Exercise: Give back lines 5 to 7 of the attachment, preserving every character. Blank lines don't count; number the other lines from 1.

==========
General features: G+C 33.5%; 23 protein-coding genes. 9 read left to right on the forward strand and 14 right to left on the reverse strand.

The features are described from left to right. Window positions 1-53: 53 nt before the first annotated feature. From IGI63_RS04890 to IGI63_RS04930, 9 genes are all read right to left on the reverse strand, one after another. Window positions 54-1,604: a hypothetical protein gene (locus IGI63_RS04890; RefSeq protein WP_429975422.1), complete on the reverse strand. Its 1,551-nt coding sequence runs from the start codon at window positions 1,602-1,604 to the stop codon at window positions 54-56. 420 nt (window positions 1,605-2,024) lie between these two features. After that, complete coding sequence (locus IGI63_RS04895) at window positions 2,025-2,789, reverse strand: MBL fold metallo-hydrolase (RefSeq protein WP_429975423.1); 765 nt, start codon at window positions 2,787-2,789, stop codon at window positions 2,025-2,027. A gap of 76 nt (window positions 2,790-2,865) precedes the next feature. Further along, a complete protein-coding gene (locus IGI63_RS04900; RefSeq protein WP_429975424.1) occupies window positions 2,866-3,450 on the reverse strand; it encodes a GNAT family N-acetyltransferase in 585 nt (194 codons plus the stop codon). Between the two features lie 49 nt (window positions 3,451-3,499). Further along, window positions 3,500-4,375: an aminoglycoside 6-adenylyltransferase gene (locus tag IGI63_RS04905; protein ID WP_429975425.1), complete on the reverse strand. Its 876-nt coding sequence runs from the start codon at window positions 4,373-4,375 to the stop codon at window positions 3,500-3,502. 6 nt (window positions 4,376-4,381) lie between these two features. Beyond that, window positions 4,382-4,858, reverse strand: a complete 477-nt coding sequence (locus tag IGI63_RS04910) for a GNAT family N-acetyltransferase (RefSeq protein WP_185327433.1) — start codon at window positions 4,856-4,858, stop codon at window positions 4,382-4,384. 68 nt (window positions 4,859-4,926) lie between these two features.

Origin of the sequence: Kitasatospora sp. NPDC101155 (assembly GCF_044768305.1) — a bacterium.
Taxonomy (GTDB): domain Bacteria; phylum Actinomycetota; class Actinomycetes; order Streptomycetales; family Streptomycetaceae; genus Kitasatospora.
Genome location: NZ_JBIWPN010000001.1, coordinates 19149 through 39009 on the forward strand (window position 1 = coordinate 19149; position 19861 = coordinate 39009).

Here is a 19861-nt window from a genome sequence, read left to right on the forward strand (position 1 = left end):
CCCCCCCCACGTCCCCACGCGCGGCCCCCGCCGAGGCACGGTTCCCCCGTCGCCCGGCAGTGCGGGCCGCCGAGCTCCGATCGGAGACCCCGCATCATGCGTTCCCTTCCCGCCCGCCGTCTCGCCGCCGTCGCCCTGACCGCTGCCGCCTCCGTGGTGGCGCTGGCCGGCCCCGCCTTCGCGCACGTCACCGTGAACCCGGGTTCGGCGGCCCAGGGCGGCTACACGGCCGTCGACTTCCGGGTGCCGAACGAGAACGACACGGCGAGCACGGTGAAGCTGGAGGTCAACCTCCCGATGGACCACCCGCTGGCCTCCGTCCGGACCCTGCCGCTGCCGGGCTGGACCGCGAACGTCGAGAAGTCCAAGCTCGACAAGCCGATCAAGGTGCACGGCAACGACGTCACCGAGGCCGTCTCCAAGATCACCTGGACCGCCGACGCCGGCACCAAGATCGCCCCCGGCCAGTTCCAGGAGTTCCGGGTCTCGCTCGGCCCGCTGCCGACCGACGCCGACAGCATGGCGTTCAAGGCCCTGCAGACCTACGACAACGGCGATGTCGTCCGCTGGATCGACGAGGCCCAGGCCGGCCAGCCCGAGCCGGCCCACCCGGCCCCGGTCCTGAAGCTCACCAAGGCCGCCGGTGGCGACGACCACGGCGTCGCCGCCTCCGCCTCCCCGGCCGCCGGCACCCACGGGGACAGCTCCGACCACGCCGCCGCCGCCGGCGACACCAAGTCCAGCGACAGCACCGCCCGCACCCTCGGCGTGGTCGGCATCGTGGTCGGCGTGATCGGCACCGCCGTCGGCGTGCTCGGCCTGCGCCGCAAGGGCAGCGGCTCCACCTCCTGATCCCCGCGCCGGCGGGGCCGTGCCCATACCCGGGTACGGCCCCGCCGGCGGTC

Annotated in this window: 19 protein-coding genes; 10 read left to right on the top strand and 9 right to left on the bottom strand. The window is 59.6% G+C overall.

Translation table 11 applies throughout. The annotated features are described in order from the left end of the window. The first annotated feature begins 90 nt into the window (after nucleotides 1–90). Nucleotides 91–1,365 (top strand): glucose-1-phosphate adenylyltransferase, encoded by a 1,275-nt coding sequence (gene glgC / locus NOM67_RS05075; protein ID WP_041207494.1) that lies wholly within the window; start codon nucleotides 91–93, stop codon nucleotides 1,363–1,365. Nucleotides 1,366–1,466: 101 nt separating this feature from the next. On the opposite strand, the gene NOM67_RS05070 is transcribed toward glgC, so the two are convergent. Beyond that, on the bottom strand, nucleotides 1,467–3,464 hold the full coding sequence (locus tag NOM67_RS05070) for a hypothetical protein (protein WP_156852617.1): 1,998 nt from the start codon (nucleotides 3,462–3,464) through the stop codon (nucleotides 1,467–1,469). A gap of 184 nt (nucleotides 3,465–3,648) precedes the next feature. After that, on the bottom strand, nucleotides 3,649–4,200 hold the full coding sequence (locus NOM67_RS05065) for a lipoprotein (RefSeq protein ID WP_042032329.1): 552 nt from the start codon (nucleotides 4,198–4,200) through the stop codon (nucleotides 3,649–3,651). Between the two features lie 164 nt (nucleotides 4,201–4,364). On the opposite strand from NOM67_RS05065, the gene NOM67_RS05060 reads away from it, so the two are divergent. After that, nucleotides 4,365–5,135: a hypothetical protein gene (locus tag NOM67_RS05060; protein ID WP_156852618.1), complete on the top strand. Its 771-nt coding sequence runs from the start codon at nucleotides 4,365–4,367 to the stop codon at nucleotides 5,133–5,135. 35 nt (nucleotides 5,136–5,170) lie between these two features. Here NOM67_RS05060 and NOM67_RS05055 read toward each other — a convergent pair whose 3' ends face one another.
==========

Genome location: NZ_JBIWPN010000001.1, coordinates 19149 through 39009 on the forward strand (window position 1 = coordinate 19149; position 19861 = coordinate 39009).

Here is a 19861-nt window from a genome sequence, read left to right on the forward strand (position 1 = left end):
CCCCCCCCACGTCCCCACGCGCGGCCCCCGCCGAGGCACGGTTCCCCCGTCGCCCGGCAGTGCGGGCCGCCGAGCTCCGATCGGAGACCCCGCATCATGCGTTCCCTTCCCGCCCGCCGTCTCGCCGCCGTCGCCCTGACCGCTGCCGCCTCCGTGGTGGCGCTGGCCGGCCCCGCCTTCGCGCACGTCACCGTGAACCCGGGTTCGGCGGCCCAGGGCGGCTACACGGCCGTCGACTTCCGGGTGCCGAACGAGAACGACACGGCGAGCACGGTGAAGCTGGAGGTCAACCTCCCGATGGACCACCCGCTGGCCTCCGTCCGGACCCTGCCGCTGCCGGGCTGGACCGCGAACGTCGAGAAGTCCAAGCTCGACAAGCCGATCAAGGTGCACGGCAACGACGTCACCGAGGCCGTCTCCAAGATCACCTGGACCGCCGACGCCGGCACCAAGATCGCCCCCGGCCAGTTCCAGGAGTTCCGGGTCTCGCTCGGCCCGCTGCCGACCGACGCCGACAGCATGGCGTTCAAGGCCCTGCAGACCTACGACAACGGCGATGTCGTCCGCTGGATCGACGAGGCCCAGGCCGGCCAGCCCGAGCCGGCCCACCCGGCCCCGGTCCTGAAGCTCACCAAGGCCGCCGGTGGCGACGACCACGGCGTCGCCGCCTCCGCCTCCCCGGCCGCCGGCACCCACGGGGACAGCTCCGACCACGCCGCCGCCGCCGGCGACACCAAGTCCAGCGACAGCACCGCCCGCACCCTCGGCGTGGTCGGCATCGTGGTCGGCGTGATCGGCACCGCCGTCGGCGTGCTCGGCCTGCGCCGCAAGGGCAGCGGCTCCACCTCCTGATCCCCGCGCCGGCGGGGCCGTGCCCATACCCGGGTACGGCCCCGCCGGCGGTC